The LTTE: Waiting to Strike?

04 Nov, 1999    ·   282

Sabil Francis reckons that the Tigers have not changed stripes even though they have not launched any military offensive this year

Since November 1998, except for occassional incidents, the Liberation Tigers of Tamil Eelam (LTTE) has been strangely silent. This is all the more worrying as the Sri Lankan Tamil militant organization has a way of striking just when it is written off. With the LTTE isolated internationally, and the Sri Lankan army having retaken more than 1000 square kilometers of Tiger territory amid proposals of the Sri Lankan President to implement the devolution package bypassing the Tigers, there is every chance of making the mistake of writing off the LTTE once again. In fact, with Sri Lankan national elections due, it is highly likely that the LTTE will strike again. 



Since November 26, 1998, when the LTTE supremo Velupillai Pirabhakaran called for peace in his Great Heroes Day speech, the LTTE has launched no major military offensive against the Sri Lankan forces. But the past has shown that the LTTE is unlikely to compromise on its basic goal of an independent Tamil Eelam, and lull in the fighting has only been a time to recoup. Already there are indications that it is preparing for a major battle ahead. Arms are reportedly being piled up, the cadre trained, and all able-bodied youths of the Wanni area are being forced into military training by the Tigers. At the same time, the LTTE has been trying to win back support in India , by making it clear that it poses no threat to Sonia Gandhi and by promising not to act in “any way that is prejudicial to Indian interests.” 



All this is in tune with earlier actions of the LTTE. Repeatedly , the LTTE has shown the ability to bounce back after apparent reverses. For example, despite the raids by Indian security forces after the May 1991 assassination of Rajiv Gandhi and the subsequent deprivation of local networks and international support, it carried out spectacular attacks like the assassination of President Ranasinghe Premadasa in May 1995 or the car bombing of Colombo on January 31, 1996.



In 1987, the LTTE had been pushed to the wall by the Sri Lankan army when India stepped in with the Indo-Sri Lankan accord forcing the Sri Lankan army to withdraw to its pre-accord positions. That did not prevent the LTTE attacking the IPKF when they thought that they had recouped.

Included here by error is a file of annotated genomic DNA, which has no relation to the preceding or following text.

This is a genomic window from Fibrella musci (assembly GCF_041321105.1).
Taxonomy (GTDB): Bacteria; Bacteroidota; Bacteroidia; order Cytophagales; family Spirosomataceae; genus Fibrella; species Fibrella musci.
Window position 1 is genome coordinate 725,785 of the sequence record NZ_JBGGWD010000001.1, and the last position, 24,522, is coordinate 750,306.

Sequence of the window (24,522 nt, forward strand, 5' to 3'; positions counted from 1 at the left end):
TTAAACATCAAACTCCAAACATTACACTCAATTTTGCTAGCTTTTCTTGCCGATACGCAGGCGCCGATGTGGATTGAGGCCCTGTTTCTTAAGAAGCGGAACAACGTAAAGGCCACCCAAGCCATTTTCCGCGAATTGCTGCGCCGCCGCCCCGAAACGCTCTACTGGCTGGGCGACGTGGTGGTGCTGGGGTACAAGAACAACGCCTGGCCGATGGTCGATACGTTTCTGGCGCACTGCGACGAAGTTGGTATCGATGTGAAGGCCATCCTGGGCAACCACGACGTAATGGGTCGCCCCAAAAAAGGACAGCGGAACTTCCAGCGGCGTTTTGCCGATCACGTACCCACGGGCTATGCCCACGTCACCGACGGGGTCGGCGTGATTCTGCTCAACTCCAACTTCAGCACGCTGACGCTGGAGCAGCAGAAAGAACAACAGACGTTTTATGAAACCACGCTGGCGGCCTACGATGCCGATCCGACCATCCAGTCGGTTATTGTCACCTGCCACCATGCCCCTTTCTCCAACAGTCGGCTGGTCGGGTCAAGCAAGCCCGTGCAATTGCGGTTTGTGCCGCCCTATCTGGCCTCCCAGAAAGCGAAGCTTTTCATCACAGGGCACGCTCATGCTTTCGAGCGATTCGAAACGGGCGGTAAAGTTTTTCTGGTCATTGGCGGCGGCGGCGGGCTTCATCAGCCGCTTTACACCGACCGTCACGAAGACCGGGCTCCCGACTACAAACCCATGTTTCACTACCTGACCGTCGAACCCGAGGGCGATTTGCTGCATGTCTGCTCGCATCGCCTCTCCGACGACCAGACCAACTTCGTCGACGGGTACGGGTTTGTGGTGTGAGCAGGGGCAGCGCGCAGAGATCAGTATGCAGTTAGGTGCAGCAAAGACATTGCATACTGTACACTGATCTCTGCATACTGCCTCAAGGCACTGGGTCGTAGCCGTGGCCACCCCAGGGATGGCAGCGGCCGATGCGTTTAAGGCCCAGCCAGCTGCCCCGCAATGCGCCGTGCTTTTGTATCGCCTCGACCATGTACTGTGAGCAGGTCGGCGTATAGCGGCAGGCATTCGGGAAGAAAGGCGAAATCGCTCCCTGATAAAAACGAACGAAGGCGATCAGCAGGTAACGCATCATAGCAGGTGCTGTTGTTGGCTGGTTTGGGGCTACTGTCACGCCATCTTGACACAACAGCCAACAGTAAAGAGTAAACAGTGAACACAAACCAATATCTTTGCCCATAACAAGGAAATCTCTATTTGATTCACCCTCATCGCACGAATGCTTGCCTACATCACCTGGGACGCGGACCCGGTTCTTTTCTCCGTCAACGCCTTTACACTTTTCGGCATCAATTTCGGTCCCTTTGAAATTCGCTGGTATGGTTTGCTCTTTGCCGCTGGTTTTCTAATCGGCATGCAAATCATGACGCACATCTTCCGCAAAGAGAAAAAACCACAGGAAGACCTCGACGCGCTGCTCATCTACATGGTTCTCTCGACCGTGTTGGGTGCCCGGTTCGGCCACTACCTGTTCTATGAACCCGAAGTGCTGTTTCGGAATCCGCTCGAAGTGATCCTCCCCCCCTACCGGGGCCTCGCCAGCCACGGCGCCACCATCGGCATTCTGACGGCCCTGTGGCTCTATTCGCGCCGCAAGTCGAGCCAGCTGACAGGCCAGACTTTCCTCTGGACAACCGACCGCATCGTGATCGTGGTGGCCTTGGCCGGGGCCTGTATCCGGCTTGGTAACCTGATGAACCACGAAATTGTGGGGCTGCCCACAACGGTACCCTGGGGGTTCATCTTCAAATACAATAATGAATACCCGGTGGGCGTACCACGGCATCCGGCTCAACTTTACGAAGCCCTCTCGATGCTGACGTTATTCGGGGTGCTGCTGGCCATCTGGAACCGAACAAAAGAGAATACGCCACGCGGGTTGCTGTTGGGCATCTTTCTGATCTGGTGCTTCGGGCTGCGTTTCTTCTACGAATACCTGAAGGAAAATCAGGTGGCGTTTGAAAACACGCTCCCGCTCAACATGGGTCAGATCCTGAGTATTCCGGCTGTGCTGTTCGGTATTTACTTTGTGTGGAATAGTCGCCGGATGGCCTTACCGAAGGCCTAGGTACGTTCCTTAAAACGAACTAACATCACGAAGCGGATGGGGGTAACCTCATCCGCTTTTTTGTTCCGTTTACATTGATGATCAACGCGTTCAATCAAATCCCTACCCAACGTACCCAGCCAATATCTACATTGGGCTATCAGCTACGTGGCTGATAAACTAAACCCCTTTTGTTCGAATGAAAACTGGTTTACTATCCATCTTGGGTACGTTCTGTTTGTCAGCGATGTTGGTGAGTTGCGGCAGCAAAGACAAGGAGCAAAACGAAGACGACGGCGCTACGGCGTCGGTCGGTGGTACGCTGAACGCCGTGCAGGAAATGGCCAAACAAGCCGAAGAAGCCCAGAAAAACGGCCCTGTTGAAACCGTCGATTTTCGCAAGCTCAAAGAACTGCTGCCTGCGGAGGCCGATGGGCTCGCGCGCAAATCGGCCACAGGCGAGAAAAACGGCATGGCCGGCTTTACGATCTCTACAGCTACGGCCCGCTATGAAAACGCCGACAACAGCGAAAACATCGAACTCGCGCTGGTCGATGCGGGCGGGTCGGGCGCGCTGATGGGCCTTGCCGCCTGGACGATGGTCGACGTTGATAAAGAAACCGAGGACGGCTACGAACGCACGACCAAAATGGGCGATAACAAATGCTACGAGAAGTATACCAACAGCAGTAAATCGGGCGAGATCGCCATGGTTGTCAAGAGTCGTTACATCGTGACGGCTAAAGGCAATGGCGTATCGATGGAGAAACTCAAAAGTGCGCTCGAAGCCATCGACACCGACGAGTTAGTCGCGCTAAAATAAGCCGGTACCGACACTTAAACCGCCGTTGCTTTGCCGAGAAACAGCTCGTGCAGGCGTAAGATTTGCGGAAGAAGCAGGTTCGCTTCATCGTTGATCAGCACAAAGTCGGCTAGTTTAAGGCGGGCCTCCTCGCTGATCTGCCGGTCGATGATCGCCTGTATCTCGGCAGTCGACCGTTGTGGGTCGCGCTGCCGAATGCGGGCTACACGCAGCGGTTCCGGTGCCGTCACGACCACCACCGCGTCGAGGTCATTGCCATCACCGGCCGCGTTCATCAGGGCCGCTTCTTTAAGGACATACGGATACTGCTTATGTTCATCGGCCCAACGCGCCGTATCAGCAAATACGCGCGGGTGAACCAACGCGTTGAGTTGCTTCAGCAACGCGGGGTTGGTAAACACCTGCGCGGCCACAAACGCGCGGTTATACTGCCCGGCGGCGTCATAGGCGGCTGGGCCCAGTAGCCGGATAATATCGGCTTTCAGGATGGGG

The instances are many, but the key point is this: the LTTE has never been sincere in its calls for peace and is relentless in its pursuit for a Tamil Eelam. Anyone who is against this basic goal -- from a moderate Tamil politician to the most hardline Sinhalese -- is to be eliminated. That's why the LTTE is killing Tamil leaders such as Neelan Tiruchelvam. In fact, Amnesty International has appealed to the LTTE to spare the lives of moderate Tamil leaders such as N. Raviraj of the Tamil United Liberation Front (TULF), the acting mayor of Jaffna and R. Sambandan, the TULF MP from Trincomalee. However, as the real aim of the LTTE is to emerge as the sole spokesman of the Sri Lankan Tamils, it is unlikely that the LTTE will spare them. 



The LTTE’s inimical hostility to the Sinhalese people and its disregard for diversity in the Tamil struggle has together entrapped it in an intolerant dynamic that it struggles to get off from. The organization suffers from what can be termed the “prison of sacrifice”. The LTTE has lost more than 50,000 of its fighters in the battle for Eelam, and an entire gamut of mythology has been built around these martyrs, with “Heroes Days” being observed, usually with spectacular attacks on Sinhalese targets. Today, the organization cannot just give up the fight for Eelam and hence is caught in a Catch-22 situation. It cannot give up the fight since too many have already died for Eelam, and at the same time, since it is unable to wrest Eelam by force just yet. 



Such an understanding of the LTTE clearly explicates its strategy. President Chandrika Kumaratunga failed in her efforts to bring peace, and will presumably fail again, precisely because of this. For the LTTE has barely given any indication that it feels differently now about Eelam as opposed to 1979 when it wrote a letter to the then Prime Minister Ranasinghe Premadasa saying that “no force on earth, however repressive it may be, can stop us from the revolutionary struggle that we are committed to.” In 20 years, little has changed.